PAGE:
Travelling to Maldives? Complete an online health declaration before your flight
Maldives has introduced an online mechanism to make it easier for travellers to complete health declaration requirements introduced in the wake of the coronavirus pandemic.
All those travelling to and from the Maldives, including tourists, as well as work visa and other visa holders, are required to submit a self-completed health declaration within 24 hours prior to their travel.
The Traveller Health Declaration has to be filled and submitted via the Imuga online portal of Maldives Immigration.
“The main objective is to mitigate health risks and ease immigration procedures,” the department said, in an announcement.
The online health declaration mechanism comes as the Maldives reopened its borders on Wednesday.
Resorts and hotels on uninhabited islands as well as liveaboard vessels are now allowed to host tourists (please see a rolling list of resort reopenings here).
Guesthouses and hotels located on inhabited islands will be allowed to reopen on August 1. Passengers on cruise ships and yachts will be barred from disembarking at inhabited islands until then.
Thirty-day free on-arrival visa will be issued to all tourists with a confirmed booking for a stay at any registered tourist facility in the country. The entire holiday has to be booked at a single facility except for transit arrangements.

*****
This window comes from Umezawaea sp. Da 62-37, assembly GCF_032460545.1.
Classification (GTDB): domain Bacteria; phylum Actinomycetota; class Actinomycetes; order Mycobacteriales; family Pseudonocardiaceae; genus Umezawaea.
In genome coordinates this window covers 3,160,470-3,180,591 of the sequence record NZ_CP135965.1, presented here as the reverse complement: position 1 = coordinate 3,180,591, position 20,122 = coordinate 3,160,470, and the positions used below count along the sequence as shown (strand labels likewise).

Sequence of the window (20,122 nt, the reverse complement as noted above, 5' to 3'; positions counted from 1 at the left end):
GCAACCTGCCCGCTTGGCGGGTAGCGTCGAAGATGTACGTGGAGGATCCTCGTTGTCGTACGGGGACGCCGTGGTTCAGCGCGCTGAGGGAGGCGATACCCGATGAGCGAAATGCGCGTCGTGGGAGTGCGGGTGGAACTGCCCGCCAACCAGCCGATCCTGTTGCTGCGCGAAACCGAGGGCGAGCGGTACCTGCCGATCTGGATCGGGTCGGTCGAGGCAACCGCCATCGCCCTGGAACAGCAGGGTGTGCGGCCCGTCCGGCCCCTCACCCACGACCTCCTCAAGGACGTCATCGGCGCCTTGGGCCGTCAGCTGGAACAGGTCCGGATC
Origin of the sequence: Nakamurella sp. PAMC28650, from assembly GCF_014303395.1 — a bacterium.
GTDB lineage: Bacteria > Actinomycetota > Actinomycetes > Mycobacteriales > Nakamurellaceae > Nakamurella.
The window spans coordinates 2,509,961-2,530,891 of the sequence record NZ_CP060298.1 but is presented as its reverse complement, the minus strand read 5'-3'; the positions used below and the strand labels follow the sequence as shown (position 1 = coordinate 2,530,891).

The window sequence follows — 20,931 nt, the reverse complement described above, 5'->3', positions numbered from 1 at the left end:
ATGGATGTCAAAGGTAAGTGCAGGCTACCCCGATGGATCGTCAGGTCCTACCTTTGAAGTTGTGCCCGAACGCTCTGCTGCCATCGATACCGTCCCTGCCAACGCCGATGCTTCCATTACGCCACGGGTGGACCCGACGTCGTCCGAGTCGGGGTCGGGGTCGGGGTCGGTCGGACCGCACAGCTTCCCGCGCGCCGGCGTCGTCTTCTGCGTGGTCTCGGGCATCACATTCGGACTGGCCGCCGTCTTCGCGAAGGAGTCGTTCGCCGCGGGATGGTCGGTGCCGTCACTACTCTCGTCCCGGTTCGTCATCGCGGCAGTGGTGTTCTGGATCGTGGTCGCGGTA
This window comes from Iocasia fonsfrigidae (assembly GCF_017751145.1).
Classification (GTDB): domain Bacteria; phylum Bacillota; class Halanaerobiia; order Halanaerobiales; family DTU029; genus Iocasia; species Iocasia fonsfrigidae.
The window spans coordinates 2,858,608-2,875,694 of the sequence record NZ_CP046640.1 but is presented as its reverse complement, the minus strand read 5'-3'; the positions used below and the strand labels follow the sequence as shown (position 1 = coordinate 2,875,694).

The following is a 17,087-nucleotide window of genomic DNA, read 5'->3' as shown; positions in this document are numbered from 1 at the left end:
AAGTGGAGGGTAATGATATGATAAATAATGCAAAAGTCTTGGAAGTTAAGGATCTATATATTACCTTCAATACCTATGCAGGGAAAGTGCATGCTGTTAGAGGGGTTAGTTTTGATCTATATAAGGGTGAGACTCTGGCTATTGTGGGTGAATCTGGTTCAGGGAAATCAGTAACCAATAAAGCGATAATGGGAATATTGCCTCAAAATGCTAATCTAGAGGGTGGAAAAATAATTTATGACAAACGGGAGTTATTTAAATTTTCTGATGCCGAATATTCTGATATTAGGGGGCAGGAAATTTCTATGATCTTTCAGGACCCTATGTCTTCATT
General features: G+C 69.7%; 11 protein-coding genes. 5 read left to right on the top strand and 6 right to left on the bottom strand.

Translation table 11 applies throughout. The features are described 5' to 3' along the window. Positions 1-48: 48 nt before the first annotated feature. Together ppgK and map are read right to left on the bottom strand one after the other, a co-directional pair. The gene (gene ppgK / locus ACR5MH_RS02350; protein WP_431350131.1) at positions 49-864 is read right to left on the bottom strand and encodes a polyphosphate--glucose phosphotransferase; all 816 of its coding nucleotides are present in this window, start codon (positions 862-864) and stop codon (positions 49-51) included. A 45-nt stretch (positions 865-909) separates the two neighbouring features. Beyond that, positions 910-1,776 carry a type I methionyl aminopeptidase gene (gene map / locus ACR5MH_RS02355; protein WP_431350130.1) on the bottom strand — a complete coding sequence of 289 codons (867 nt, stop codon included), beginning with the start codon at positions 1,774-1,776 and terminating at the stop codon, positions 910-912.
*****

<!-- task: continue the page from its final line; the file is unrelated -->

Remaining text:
There will be no mandatory quarantine or testing on arrival. Tourists will only have to complete the health declaration.
But visitors with symptoms of the Covid-19 respiratory disease caused by the novel coronavirus or those travelling with someone who has similar symptoms will be tested at their expense.
On March 8, Maldives reported its first cases of the novel coronavirus, as two hotel employees tested positive for Covid-19 at a luxury resort in the archipelago.
Eighteen more cases — all foreigners working or staying resorts and liveaboard vessels except five Maldivians who had returned from abroad — were later identified.
A six-case cluster of locals, detected in capital Male on April 15, confirmed community transmission of the coronavirus. Several more clusters have since been identified, bringing the total number of confirmed case in the Maldives to 2,913.
Fifteen deaths have been reported and 2,340 have made full recoveries.
The Maldives announced a state of public health emergency on March 12, the first such declaration under a recent public health protection law.
The public health emergency declaration allowed the government to introduce a series of unprecedented restrictive and social distancing measures, including stay-at-home orders in capital Male and its suburbs, a ban on inter-island transport and public gatherings across the country, and a nationwide closing of government offices, schools, colleges and universities.
Non-essential services and public places in the capital such as gyms, cinemas and parks were also shut.
Restaurants and cafes in the capital were asked to stop dine-in service and switch to takeaway and delivery.
A nationwide shutdown of all guesthouses, city hotels and spa facilities located on inhabited islands was also ordered.
These measures allowed authorities to contain the outbreak.
The restrictions are now being eased in phases, with the third phase measures now active.
Photo: Sun Online